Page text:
Lessons learned from island life

I recently returned from my first trip back to America since moving to Scotland in August 2019. As you can probably imagine, this trip was emotionally and physically overwhelming, as I hadn’t seen any family or American friends in person since before the pandemic. I spent a week in Maine, visiting two of the islands where I used to live: Georgetown and Mount Desert Island (MDI). For all you hikers and campers out there, MDI is home to Acadia National Park and the town of Bar Harbor.

Rural Maine can be a challenging place to live. It’s cold and snowy for half the year, cell phone and internet access can be spotty, stable economic opportunities are few and far between, and you need to be prepared for constant power outages (goodbye indoor heating when it’s -30° C in January!) But when you return home for the first time in years, you see everything with a fresh perspective. During the week I spent in Maine, I was reminded of how frequently islands and rural communities are undervalued. Georgetown, Maine has only 1,060 residents and Bar Harbor, the largest town on MDI, has 5,500 year-round residents, yet each community punches far above their weight in terms of:

  • Resourcefulness – When you don’t have a lot, you make do with what you’ve got. With few local stores to shop at, island and rural residents learn to repair what they own and DIY what they don’t. Everyone learns something new – from basic plumbing and knitting to making your own sea salt. Some skills may be just for personal use (like my friend Paige’s penchant for making her own furniture), but others become small businesses that power the local economy. For example, in 2017 Jon started Fogtown Brewing, which serves beer and pizzas to tourists and locals on and off the island.
  • Creativity – Perhaps it’s not surprising that many island businesses seem to involve the arts. Georgetown is famous for its local pottery and the Passamaquoddy community in Downeast Maine creates truly stunning woven baskets. Paige and Anna often attend art nights at our local library in Bar Harbor. Not only is learning to paint a great evening’s entertainment, but the finished products can be used to decorate your home!
  • Sustainability – When you live so close to nature, you see the effects of climate change first-hand. All my friends on MDI have switched to hybrid or electric cars in the last two years. They order food in bulk to reduce packaging waste, buy fresh veg from their local famers’ market, and plan meals carefully. Many restaurants aren’t open in winter, so takeaways aren’t an option. My friend Chris makes clothes for her family and repairs whatever she owns so she doesn’t have to make unnecessary purchases. You simply can’t afford to be wasteful when you have limited access to materials in the first place.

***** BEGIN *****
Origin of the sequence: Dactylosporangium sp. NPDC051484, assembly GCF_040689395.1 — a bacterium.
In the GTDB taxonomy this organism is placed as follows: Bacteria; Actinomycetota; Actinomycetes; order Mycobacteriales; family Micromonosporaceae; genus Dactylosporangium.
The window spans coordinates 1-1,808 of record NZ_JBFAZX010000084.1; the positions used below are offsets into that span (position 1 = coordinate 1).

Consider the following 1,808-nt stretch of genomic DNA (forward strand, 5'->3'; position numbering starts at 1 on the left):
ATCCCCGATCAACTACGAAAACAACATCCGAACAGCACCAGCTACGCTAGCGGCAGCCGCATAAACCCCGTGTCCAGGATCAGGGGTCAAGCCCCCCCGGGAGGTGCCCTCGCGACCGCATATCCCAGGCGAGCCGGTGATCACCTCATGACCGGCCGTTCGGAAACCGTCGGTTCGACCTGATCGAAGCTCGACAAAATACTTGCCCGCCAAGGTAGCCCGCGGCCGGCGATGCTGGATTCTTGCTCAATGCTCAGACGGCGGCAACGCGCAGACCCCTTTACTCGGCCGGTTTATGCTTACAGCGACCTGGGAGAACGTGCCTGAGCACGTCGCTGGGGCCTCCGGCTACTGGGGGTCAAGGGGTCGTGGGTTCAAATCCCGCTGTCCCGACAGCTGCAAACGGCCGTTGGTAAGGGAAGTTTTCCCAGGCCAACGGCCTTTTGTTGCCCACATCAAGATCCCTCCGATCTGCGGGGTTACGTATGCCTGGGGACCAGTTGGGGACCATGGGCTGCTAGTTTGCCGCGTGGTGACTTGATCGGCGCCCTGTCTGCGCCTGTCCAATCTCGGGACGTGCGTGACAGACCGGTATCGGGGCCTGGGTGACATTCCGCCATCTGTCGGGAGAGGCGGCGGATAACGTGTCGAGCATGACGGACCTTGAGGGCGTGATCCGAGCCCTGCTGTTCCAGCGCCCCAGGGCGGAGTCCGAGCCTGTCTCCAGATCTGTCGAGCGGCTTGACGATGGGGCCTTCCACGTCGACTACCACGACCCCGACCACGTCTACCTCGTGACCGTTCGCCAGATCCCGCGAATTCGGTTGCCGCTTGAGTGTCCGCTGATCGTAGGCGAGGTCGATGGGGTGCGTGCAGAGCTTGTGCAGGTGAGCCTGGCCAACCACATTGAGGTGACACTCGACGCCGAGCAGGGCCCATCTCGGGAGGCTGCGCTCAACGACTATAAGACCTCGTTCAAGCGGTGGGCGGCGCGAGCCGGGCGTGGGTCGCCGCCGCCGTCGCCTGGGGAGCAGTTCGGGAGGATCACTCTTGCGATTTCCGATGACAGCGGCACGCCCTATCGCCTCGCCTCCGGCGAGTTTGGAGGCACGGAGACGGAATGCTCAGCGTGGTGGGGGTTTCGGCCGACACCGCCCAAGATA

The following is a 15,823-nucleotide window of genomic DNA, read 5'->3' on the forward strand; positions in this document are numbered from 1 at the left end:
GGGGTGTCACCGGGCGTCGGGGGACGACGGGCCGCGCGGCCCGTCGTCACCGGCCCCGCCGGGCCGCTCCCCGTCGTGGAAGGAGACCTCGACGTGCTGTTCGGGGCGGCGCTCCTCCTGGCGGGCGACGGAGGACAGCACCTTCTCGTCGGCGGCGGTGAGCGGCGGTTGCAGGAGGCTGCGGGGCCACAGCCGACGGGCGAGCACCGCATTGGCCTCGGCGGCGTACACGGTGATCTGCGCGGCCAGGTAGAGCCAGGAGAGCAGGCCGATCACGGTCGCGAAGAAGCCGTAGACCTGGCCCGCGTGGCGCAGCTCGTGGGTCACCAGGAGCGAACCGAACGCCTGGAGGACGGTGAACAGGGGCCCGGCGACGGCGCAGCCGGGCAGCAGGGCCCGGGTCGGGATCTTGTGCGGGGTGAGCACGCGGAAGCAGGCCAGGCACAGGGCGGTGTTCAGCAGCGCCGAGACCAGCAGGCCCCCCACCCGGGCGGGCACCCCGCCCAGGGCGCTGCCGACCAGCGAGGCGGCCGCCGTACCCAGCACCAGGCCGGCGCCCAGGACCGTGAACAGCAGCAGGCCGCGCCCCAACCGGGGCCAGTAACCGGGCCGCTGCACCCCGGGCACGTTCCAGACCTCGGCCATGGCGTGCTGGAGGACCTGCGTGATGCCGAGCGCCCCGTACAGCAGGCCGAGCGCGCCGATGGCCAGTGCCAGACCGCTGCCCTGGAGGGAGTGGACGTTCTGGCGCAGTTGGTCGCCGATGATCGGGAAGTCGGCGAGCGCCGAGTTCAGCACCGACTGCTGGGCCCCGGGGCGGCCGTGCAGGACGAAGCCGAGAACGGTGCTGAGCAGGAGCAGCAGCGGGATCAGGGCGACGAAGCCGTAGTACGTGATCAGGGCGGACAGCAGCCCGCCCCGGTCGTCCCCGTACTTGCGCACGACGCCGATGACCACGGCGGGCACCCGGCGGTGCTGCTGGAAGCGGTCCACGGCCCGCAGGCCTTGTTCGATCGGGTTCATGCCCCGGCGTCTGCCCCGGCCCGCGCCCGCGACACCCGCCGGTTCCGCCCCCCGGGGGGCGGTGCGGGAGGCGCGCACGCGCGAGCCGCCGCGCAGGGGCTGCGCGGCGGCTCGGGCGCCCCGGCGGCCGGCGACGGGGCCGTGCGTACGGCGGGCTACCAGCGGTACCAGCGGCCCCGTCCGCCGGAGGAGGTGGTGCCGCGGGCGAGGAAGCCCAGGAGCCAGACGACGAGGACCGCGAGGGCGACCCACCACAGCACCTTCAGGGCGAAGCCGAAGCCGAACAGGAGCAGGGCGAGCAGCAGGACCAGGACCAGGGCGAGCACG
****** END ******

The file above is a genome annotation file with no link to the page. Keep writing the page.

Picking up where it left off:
• Resilience – Maine has some of the worst power outages in the US. Old homes are often poorly insulated with no upstairs heating. Add in the occasional blizzard which knocks out your heat and power entirely, sometimes for days at a time – well, all of this makes you tough.
  • Personal relationships – Without the distractions found in cities or big towns, you spend a lot of time talking with the people around you, forging very deep connections. These intense relationships can make islands seem insular to people from away. But once you live on an island, the friends you make will be in your life forever. In fact, friends from both Georgetown and MDI flew to Edinburgh in fall 2019 to help me settle into my new community.

People tend to be surprised that I chose to spend my twenties on small, rural islands. As a society, we tend to assume that the best way to challenge yourself and grow as a person is to live in a city. But it’s simply not true. While I’ve lived all over the world, I was “perfected in Maine,” to paraphrase the motto of a local gelato company. Any business can learn a lot from rural communities, especially in regards to tapping into the entrepreneurial spirit. If you have the chance to hire a remote employee based on an island, do so. If you can invest in or collaborate with an island business, do so. The creativity, resourcefulness, and resilience found on island communities rivals that of any urban centre.

After two years of lockdown, I’m finally planning to visit a Scottish island. I’ll be traveling to Skye with one of my best friends from Georgetown. Time will tell if Scottish islands are as amazing as Maine islands, but I’m very optimistic. Many thanks for the travel recommendations, Catriona!

Get in touch

Looking to grow or adapt? Have a business challenge? Get in touch to find out how we can help.

Contact us